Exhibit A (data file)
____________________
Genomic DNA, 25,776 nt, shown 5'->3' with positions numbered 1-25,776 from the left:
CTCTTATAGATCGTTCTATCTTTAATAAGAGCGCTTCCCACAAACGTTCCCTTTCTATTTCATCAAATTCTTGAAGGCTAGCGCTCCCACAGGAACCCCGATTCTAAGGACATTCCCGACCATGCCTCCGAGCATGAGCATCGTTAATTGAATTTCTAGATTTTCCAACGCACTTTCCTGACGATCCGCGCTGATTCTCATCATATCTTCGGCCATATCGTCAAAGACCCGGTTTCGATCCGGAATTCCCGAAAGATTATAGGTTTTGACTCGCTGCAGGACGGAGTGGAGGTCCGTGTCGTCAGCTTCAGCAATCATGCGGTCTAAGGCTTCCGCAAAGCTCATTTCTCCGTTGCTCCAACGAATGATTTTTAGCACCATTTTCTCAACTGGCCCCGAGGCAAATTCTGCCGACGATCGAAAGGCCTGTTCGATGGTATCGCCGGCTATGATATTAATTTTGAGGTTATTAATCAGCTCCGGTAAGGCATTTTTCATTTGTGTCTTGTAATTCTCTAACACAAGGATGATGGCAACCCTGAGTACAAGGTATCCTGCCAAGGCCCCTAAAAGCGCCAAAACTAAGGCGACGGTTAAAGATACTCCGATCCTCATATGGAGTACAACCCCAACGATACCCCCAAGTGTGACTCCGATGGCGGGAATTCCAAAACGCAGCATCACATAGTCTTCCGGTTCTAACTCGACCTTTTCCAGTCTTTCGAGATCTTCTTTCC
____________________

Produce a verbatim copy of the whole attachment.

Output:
Genomic DNA, 25,776 nt, shown 5'->3' with positions numbered 1-25,776 from the left:
CTCTTATAGATCGTTCTATCTTTAATAAGAGCGCTTCCCACAAACGTTCCCTTTCTATTTCATCAAATTCTTGAAGGCTAGCGCTCCCACAGGAACCCCGATTCTAAGGACATTCCCGACCATGCCTCCGAGCATGAGCATCGTTAATTGAATTTCTAGATTTTCCAACGCACTTTCCTGACGATCCGCGCTGATTCTCATCATATCTTCGGCCATATCGTCAAAGACCCGGTTTCGATCCGGAATTCCCGAAAGATTATAGGTTTTGACTCGCTGCAGGACGGAGTGGAGGTCCGTGTCGTCAGCTTCAGCAATCATGCGGTCTAAGGCTTCCGCAAAGCTCATTTCTCCGTTGCTCCAACGAATGATTTTTAGCACCATTTTCTCAACTGGCCCCGAGGCAAATTCTGCCGACGATCGAAAGGCCTGTTCGATGGTATCGCCGGCTATGATATTAATTTTGAGGTTATTAATCAGCTCCGGTAAGGCATTTTTCATTTGTGTCTTGTAATTCTCTAACACAAGGATGATGGCAACCCTGAGTACAAGGTATCCTGCCAAGGCCCCTAAAAGCGCCAAAACTAAGGCGACGGTTAAAGATACTCCGATCCTCATATGGAGTACAACCCCAACGATACCCCCAAGTGTGACTCCGATGGCGGGAATTCCAAAACGCAGCATCACATAGTCTTCCGGTTCTAACTCGACCTTTTCCAGTCTTTCGAGATCTTCTTTCC